Paint Spill Removal Underway at Bandelier

Construction crew digging up dirt soiled with paint and hauling it down to N.M. 4. Courtesy/NPS

Trees will be left to naturally shed the layer of paint. Courtesy/NPS


San Bar Construction Corporation continues work to remove paint associated with a September 2012 vehicle accident within Bandelier National Monument’s boundary. Crews began work last Monday and are expected to continue into this week. There will be no road closures during removal operations.

The paint spill is a result of a tractor-trailer accident that occurred Sept. 18, 2012. The rig, traveling eastbound on N.M. 4, missed a sharp curve and went off the road, plunging about 200 feet down a steep slope into the monument. The truck was carrying about 2,200 gallons of highway striping paint. Spilled paint spread over nearly an acre of Bandelier National Monument near the junction of N.M. 4 and N.M. 501.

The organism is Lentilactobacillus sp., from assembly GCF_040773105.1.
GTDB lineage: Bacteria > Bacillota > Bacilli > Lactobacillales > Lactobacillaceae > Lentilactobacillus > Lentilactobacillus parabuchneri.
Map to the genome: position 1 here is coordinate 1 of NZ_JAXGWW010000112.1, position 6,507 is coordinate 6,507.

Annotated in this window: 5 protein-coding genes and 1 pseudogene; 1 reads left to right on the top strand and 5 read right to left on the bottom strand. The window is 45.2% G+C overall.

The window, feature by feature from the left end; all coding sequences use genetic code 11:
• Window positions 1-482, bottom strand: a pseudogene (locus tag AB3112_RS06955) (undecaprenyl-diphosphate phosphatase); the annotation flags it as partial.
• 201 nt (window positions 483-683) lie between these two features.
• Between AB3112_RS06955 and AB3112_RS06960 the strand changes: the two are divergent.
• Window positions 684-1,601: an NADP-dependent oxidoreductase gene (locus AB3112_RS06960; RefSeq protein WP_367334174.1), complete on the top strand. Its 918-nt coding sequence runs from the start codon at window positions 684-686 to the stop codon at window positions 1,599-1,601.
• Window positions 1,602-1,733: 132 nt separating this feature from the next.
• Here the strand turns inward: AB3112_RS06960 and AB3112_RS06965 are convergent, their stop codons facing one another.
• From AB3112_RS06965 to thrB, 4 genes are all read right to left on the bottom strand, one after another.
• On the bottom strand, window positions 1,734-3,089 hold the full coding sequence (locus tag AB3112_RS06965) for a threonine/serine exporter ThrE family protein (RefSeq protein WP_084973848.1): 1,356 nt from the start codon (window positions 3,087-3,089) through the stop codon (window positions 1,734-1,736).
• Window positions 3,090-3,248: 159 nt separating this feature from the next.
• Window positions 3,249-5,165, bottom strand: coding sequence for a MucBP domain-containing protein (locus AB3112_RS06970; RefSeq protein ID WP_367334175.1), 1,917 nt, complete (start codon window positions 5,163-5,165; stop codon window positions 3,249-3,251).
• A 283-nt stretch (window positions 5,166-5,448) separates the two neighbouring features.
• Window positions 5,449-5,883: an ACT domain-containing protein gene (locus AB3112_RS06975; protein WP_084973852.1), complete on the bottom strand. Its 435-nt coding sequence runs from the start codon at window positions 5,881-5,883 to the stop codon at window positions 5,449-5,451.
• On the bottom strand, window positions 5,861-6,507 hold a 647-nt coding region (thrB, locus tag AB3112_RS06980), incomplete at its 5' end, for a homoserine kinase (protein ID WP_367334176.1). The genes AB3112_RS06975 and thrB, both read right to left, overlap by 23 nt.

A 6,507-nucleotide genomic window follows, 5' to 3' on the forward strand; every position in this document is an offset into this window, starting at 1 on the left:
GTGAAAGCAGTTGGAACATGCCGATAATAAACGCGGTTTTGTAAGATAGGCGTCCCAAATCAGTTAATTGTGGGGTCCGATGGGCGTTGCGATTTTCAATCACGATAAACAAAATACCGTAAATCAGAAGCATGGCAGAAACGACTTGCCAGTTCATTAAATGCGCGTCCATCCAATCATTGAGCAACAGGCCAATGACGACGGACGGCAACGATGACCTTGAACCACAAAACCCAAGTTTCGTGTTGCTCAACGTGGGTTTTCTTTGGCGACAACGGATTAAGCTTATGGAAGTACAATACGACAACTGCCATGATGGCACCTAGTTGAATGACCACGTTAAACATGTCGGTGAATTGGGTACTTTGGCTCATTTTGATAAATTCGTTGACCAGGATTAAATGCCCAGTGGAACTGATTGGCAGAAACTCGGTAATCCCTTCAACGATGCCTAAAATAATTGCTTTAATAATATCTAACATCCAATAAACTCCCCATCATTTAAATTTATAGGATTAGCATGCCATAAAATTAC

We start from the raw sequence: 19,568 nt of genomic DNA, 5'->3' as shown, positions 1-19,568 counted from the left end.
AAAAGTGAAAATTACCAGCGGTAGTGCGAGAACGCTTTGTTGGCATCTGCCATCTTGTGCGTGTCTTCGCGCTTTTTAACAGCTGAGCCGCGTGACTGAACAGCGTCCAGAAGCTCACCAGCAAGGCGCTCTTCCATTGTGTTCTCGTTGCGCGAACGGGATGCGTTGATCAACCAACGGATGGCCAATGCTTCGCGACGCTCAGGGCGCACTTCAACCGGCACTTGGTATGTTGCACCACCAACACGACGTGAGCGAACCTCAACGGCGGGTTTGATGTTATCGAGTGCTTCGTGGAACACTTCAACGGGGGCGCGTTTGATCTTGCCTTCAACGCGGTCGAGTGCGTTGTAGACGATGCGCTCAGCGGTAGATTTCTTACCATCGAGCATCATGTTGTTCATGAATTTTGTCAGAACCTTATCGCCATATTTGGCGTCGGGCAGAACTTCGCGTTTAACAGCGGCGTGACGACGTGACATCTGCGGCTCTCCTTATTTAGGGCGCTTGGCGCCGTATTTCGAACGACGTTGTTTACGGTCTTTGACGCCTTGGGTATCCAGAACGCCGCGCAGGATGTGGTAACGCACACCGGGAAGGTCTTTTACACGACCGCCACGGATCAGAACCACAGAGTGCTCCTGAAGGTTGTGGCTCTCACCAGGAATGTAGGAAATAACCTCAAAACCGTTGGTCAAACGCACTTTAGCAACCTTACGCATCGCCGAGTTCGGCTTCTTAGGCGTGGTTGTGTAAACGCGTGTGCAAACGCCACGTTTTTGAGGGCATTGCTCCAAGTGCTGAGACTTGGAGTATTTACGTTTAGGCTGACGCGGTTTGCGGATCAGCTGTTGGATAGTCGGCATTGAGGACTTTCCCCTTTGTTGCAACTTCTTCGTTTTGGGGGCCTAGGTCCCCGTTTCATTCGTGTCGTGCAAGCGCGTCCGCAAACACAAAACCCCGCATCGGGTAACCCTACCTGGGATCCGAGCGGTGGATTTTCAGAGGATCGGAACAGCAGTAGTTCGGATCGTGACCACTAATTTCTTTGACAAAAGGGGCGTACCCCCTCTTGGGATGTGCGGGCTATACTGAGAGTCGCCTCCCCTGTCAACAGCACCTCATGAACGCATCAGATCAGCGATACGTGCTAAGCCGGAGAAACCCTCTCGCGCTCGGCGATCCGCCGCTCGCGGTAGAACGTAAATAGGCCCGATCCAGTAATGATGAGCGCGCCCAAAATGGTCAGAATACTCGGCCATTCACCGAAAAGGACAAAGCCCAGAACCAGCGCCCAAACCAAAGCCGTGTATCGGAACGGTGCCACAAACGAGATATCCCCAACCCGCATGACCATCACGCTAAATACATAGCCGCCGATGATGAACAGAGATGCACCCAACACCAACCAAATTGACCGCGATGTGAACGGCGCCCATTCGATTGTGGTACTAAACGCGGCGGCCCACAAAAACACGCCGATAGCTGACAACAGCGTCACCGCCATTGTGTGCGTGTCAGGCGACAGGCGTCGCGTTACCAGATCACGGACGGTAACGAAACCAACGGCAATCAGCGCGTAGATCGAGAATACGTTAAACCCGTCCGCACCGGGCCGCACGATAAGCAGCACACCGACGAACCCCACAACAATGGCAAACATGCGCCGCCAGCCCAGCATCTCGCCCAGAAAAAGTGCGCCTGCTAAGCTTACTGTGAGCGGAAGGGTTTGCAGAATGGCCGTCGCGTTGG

The clean up work underway includes trash collection associated with the wreckage, removal of contaminated soils from a small localized fuel spill, turning over painted rocks and large tree trunks to conceal the bright paint, and grit-blasting roadside boulders on N.M. 4 to remove paint residue.

The goal of the project is to reduce the overall visibility of the paint spill in the short term. However, people driving along N.M. 4 should expect that the paint spill will still be visible after the clean-up.

“There are a small number of Ponderosa pine trees near N.M. 4 that are heavily coated with paint on their trunks and needles. Over time, we expect the needles to fall off and be replaced with new growth, while the bark will go through a slow natural shedding process,” says Chief of Resources Barbara Judy. “Allowing the trees to recover from the paint spill on a natural schedule, rather than cutting them down, is more in line with the National Park Service mission.”

Paint on rocks will be removed by grit-blasting. Courtesy/NPS

LOS ALAMOS website support locally by OviNuppi Systems